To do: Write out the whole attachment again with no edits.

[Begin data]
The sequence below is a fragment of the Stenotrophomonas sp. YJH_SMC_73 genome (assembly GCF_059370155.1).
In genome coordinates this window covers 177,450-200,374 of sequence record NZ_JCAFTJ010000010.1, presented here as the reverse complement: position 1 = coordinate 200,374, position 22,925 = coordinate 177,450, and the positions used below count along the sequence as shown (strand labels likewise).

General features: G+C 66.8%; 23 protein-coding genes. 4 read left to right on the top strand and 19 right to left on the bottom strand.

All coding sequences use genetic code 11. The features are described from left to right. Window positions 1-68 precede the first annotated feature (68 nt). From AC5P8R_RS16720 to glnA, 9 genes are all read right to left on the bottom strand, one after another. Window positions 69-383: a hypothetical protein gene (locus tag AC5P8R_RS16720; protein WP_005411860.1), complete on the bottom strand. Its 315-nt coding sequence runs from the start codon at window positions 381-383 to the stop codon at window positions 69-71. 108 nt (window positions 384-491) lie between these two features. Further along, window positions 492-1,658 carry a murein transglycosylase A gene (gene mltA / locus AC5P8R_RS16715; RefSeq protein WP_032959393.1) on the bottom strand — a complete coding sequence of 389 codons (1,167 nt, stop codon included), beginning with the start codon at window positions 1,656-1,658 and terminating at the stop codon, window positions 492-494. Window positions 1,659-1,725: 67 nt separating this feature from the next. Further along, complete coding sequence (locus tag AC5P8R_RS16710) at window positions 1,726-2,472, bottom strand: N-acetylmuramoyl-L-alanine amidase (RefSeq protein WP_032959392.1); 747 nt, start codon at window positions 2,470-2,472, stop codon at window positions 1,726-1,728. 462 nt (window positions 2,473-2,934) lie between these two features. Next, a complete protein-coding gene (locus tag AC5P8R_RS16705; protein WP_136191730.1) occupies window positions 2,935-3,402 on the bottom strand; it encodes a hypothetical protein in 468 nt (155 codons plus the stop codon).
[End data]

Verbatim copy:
The sequence below is a fragment of the Stenotrophomonas sp. YJH_SMC_73 genome (assembly GCF_059370155.1).
In genome coordinates this window covers 177,450-200,374 of sequence record NZ_JCAFTJ010000010.1, presented here as the reverse complement: position 1 = coordinate 200,374, position 22,925 = coordinate 177,450, and the positions used below count along the sequence as shown (strand labels likewise).

General features: G+C 66.8%; 23 protein-coding genes. 4 read left to right on the top strand and 19 right to left on the bottom strand.

All coding sequences use genetic code 11. The features are described from left to right. Window positions 1-68 precede the first annotated feature (68 nt). From AC5P8R_RS16720 to glnA, 9 genes are all read right to left on the bottom strand, one after another. Window positions 69-383: a hypothetical protein gene (locus tag AC5P8R_RS16720; protein WP_005411860.1), complete on the bottom strand. Its 315-nt coding sequence runs from the start codon at window positions 381-383 to the stop codon at window positions 69-71. 108 nt (window positions 384-491) lie between these two features. Further along, window positions 492-1,658 carry a murein transglycosylase A gene (gene mltA / locus AC5P8R_RS16715; RefSeq protein WP_032959393.1) on the bottom strand — a complete coding sequence of 389 codons (1,167 nt, stop codon included), beginning with the start codon at window positions 1,656-1,658 and terminating at the stop codon, window positions 492-494. Window positions 1,659-1,725: 67 nt separating this feature from the next. Further along, complete coding sequence (locus tag AC5P8R_RS16710) at window positions 1,726-2,472, bottom strand: N-acetylmuramoyl-L-alanine amidase (RefSeq protein WP_032959392.1); 747 nt, start codon at window positions 2,470-2,472, stop codon at window positions 1,726-1,728. 462 nt (window positions 2,473-2,934) lie between these two features. Next, a complete protein-coding gene (locus tag AC5P8R_RS16705; protein WP_136191730.1) occupies window positions 2,935-3,402 on the bottom strand; it encodes a hypothetical protein in 468 nt (155 codons plus the stop codon).